The San - a magic large mountain river that will host us in its fenomenal deserted valley for most of this day. Riding downstream on either side of the river through a stunning Hulskie nature reserve we will arrive to a mountain shelter in Jaworzec to spend there the night.
6. Day six
From the shelter along the Wetlinka river we will see some more non-existent villages, ruined churches, old graveyards overtaken by weeds. We will have lunch in the fantastic place where the river makes its way through narrow gorges. Riding down to Polanki we are just few miles away from Jacek's little village where our journey ends. In the lodge we used for first two days we will spend the last night with a barbecue thinking of new horse trails in the wild, next year...
Dates: any date on request firstname.lastname@example.org
Price: 1240 USD / person
Included in the price :
• Accommodation in double rooms,
• Breakfast and supper at the lodge, outdoor lunch,
• English speaking guide,
• Saddled horse,
• All transports including Rzeszow airport pickup.
Not included :
• Your journey to Poland,
• Personal expenses and insurance,
• Single room (if available),
• Krakow airport pick-up (160 USD extra per group)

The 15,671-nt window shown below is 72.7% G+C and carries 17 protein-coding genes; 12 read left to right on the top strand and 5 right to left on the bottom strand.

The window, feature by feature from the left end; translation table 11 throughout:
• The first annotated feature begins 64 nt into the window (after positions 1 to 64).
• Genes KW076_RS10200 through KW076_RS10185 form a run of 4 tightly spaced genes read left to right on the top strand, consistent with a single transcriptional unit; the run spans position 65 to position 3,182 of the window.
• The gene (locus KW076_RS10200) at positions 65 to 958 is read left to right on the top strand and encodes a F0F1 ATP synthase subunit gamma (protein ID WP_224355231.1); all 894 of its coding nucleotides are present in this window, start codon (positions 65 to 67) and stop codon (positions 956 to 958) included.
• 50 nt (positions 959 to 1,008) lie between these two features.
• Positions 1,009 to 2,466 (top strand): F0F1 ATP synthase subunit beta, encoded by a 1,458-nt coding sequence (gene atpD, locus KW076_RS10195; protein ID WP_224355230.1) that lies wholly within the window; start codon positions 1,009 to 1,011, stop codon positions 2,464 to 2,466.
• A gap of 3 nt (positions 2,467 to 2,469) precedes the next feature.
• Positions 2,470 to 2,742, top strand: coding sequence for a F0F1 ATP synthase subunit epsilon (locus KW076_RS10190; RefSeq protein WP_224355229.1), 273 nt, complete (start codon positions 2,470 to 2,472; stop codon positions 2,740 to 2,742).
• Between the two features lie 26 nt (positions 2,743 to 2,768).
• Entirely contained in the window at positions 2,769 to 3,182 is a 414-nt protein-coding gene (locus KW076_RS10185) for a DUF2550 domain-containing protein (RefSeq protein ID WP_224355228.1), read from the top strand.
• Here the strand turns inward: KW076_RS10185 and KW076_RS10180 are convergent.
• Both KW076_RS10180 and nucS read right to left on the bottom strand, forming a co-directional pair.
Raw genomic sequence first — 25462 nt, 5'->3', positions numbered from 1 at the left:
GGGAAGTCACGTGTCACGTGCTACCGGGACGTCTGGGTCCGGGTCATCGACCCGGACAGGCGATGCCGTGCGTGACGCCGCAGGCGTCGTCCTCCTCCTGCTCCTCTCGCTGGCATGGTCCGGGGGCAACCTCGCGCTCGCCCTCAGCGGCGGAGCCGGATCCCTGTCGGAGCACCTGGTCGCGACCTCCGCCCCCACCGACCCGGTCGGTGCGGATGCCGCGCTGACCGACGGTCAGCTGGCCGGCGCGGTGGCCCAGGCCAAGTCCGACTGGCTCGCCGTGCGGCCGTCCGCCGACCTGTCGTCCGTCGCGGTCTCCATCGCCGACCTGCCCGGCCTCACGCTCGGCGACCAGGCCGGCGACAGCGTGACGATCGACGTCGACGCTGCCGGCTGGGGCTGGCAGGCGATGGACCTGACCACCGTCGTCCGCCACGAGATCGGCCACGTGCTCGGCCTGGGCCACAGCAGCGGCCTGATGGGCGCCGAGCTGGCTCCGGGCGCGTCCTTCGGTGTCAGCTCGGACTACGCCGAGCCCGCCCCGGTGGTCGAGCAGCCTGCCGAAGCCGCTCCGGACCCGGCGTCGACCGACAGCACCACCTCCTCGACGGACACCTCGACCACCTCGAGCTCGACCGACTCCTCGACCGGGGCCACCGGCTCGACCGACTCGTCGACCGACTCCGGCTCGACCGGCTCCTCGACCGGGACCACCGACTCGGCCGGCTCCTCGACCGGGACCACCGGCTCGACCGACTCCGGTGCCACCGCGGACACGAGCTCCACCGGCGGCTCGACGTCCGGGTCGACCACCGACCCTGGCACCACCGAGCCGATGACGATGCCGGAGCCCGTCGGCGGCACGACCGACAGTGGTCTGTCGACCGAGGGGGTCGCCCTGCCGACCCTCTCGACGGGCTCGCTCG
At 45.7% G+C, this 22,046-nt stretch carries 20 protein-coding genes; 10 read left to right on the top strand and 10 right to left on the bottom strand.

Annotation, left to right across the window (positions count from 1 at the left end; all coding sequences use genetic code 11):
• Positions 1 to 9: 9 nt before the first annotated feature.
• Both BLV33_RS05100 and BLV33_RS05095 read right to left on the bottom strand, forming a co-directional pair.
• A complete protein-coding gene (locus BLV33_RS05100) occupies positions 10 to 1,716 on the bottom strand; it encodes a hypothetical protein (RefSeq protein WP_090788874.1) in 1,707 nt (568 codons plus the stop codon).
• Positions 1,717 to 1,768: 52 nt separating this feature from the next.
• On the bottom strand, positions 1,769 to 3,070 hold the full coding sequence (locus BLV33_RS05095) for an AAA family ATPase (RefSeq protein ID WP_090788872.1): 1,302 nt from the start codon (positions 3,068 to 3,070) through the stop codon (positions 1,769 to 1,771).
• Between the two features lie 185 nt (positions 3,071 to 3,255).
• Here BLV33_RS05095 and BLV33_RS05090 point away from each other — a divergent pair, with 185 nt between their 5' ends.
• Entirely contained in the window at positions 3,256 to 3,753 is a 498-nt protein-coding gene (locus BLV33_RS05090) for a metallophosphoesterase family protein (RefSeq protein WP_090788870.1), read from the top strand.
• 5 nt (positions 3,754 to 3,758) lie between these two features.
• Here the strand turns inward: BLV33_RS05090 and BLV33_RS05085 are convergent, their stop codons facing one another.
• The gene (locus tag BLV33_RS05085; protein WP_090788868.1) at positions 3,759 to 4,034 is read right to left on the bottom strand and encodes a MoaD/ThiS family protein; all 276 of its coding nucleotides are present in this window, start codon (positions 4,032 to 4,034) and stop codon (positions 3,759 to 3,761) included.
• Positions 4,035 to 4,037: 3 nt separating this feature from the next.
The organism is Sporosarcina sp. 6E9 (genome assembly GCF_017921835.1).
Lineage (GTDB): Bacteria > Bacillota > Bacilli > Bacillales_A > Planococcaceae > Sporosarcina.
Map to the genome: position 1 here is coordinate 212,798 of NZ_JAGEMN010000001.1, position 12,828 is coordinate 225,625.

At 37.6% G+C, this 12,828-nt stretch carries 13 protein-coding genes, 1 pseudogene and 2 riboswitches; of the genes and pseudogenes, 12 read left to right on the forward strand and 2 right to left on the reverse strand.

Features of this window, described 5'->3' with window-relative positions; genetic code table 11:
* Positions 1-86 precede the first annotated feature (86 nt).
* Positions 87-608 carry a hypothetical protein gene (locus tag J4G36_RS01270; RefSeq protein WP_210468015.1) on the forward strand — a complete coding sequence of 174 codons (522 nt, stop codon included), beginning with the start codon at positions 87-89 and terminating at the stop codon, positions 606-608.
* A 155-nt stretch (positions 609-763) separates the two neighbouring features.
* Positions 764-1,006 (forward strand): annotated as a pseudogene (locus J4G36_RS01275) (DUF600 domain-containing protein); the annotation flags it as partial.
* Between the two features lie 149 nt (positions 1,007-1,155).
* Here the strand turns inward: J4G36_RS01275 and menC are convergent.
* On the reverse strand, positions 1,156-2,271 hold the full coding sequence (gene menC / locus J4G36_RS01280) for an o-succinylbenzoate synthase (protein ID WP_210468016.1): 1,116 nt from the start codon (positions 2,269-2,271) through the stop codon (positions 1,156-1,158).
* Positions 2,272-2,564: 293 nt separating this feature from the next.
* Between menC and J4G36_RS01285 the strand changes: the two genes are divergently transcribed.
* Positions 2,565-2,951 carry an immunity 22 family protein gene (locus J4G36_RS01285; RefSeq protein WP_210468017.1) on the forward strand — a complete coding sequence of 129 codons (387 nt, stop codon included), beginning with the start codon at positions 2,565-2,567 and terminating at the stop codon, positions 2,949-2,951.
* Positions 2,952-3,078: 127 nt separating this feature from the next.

We use The Malopolski horse - a halfbred Anglo-Arab - they are well mannered and used to the difficult terrain. Here you will find a more detailed description of the breed. To participate in our trips you need basic to intermidiate riding skills , know how to brush and saddle your horse. In hard riding conditions especially after rain the track might get slippery so you will be asked by your guide to walk by your horse. This is for your and horse's safety.
As we will use different lodges you will be asked to pack up in the morning, take only most necessary things on horse and we will transfer your bags to the new accommodation. We will have breakfast and supper at the lodge, sandwiches or sausages cooked on fire will do for lunch. You will taste some local food and specialities, if you like them, you might come on a different trip with us to learn some cooking.
A guide will be present with you all the time, he speaks English knows his horses and the mountains perfectly. But in case you were lost we will grant you a map with the route marked on it, all necessary phone numbers and directions. Being a member of the Mountain Rescue Team your guide is an expert in first aid as well as survival skills which hopefully will not be useful.
The guide has the right to change the planned route seen the actual conditions. Anytime he does it there will be a good reason for it and again, it will be for your and horse's safety.
We can deal with groups up to 15, however the ideal size of a group is 4-8.
The Podkarpacie Region